X-Ray fluorescence (XRF) is the emission of fluorescent X-rays from a material that has been excited by bombarding with high-energy X-rays or gamma rays. The X-ray fluorescence (XRF) method is widely used for elemental analysis and chemical analysis, particularly in the investigation of metals, glass, ceramics and building materials, and for research in geochemistry, forensic science and archaeology.

Applications of X-Ray Fluorescence Spectroscopy (XRF)

X-Ray fluorescence is used in a wide range of applications, including Quantitative analysis of bulk and trace elements in:

  • All metals and alloys (e.g. to check for conformity against specification)
  • XRF is a vital tool for RoHS Testing of electrical and electronic products to ensure RoHS compliance
  • Raw materials (e.g. mineral powders, oxides etc)
  • Glass (including major and minor components, colour elements etc)
  • Sputtered or plated layer thickness and/or composition
  • Routine process monitoring
  • Environmental studies (e.g., analyses of particulate matter on air filters, Environmental dust samples)
  • Waste acceptance Criteria and WAC testing
  • Composition of plating baths, solutions, effluent samples
  • Qualitative and semi-quantitative analysis of unknown materials and powders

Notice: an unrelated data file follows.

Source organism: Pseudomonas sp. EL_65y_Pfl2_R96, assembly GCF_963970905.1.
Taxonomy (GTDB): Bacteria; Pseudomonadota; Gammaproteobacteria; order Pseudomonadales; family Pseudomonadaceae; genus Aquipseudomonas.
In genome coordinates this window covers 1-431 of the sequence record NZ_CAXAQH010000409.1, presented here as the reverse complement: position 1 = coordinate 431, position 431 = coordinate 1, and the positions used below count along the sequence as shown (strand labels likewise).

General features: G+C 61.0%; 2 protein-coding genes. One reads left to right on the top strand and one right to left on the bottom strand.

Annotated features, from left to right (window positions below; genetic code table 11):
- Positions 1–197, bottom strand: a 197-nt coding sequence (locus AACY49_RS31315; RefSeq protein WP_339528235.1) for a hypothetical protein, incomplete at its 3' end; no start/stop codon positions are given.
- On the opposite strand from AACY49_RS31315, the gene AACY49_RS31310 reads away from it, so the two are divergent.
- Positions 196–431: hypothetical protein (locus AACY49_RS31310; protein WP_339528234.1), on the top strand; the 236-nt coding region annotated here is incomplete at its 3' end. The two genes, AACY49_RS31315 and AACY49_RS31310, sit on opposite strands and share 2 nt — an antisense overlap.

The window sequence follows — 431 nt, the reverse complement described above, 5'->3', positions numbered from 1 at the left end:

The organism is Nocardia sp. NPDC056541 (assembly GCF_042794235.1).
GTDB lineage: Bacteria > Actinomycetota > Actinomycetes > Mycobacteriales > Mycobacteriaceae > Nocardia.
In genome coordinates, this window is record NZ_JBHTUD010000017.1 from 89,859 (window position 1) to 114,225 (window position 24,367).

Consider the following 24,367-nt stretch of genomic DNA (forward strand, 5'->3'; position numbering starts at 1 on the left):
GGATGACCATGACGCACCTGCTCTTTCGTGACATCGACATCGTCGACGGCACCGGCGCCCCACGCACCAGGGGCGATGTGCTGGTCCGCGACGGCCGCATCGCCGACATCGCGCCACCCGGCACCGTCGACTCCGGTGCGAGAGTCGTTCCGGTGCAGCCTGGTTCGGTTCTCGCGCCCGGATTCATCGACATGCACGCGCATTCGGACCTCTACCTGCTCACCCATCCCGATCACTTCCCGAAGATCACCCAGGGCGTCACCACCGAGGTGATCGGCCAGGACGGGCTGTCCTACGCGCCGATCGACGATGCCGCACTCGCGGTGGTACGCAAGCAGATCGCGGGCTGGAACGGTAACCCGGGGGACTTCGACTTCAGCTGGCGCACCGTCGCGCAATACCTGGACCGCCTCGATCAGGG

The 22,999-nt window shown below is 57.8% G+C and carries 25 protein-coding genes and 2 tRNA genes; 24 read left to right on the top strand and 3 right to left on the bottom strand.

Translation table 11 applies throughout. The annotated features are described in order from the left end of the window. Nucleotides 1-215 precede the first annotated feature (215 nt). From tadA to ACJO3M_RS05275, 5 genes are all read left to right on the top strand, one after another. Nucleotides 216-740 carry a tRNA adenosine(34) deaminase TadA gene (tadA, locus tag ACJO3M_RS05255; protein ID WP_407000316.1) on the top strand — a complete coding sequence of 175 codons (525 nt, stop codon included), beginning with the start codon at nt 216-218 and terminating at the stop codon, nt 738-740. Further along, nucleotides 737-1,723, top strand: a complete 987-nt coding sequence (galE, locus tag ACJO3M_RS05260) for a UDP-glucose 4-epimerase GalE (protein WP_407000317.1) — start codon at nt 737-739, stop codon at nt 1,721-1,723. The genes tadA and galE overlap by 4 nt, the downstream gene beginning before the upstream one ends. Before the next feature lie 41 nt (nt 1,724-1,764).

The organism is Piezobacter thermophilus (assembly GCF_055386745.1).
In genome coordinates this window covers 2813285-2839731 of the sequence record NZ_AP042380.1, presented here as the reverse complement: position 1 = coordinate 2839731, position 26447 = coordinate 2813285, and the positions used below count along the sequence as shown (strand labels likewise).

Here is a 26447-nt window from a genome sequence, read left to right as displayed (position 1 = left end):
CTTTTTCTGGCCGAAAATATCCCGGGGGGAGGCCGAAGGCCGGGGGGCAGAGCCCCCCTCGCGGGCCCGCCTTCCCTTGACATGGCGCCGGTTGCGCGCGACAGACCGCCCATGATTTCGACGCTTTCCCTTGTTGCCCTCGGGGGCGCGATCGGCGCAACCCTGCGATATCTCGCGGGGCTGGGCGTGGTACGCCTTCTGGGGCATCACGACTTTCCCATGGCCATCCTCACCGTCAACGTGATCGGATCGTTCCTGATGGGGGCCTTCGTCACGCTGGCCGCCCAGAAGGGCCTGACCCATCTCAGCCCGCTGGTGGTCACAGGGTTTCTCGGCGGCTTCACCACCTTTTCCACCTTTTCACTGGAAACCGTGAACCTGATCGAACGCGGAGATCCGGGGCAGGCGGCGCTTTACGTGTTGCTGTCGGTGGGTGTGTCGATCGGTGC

• Petroleum industry (e.g., sulfur content of crude oils and petroleum products)
  • Paints, adhesive, sealants and Gasket Filler materials fingerprinting.

Principle of X-Ray Fluorescence Spectroscopy (XRF)

The testing sample is irradiated with X-rays within the instrument. If an X-ray photon is absorbed by the testing sample of sufficient energy then an electron is emitted via the photoelectric effect resulting in an electron hole in the atom. An inner shell electron will then fall back to fill this hole resulting in the release of electromagnetic energy with a frequency characteristic of the element present.

The technique is quantitative and can be used on bulk powders, solids and liquids. Additionally it can be used on thin-film samples – e.g. filter papers used in environmental monitoring.

The X-Ray Fluorescence (XRF) method depends on fundamental principles that are common to several other instrumental methods involving interactions between electron beams and x-rays with samples, including: X-ray spectroscopy (e.g., SEM – EDS), X-ray diffraction (XRD), and wavelength dispersive spectroscopy (WDS).

Advantages of XRF

X-Ray fluorescence is particularly well-suited for investigations that involve:

  • bulk chemical analyses of trace elements (>1 ppm; Ba, Ce, Co, Cr, Cu, Ga, La, Nb, Ni, Rb, Sc, Sr, Rh, U, V, Y, Zr, Zn) in rock and sediment
  • bulk chemical analyses of major elements (Si, Ti, Al, Fe, Mn, Mg, Ca, Na, K, P) in rock and sediment

Limitations of XRF

In theory the XRF has the ability to detect X-ray emission from virtually all elements, depending on the wavelength and intensity of incident x-rays. However…

  • In practice, most commercially available instruments are very limited in their ability to precisely and accurately measure the abundances of elements with Z<11 in most natural earth materials.
  • XRF analyses cannot distinguish ions of the same element in different valence states, so these analyses of rocks and minerals are done with techniques such as wet chemical analysis or Mossbauer spectroscopy.
  • XRF analyses cannot distinguish variations among isotopes of an element, so these analyses are routinely done with other instruments (see TIMS and SIMS).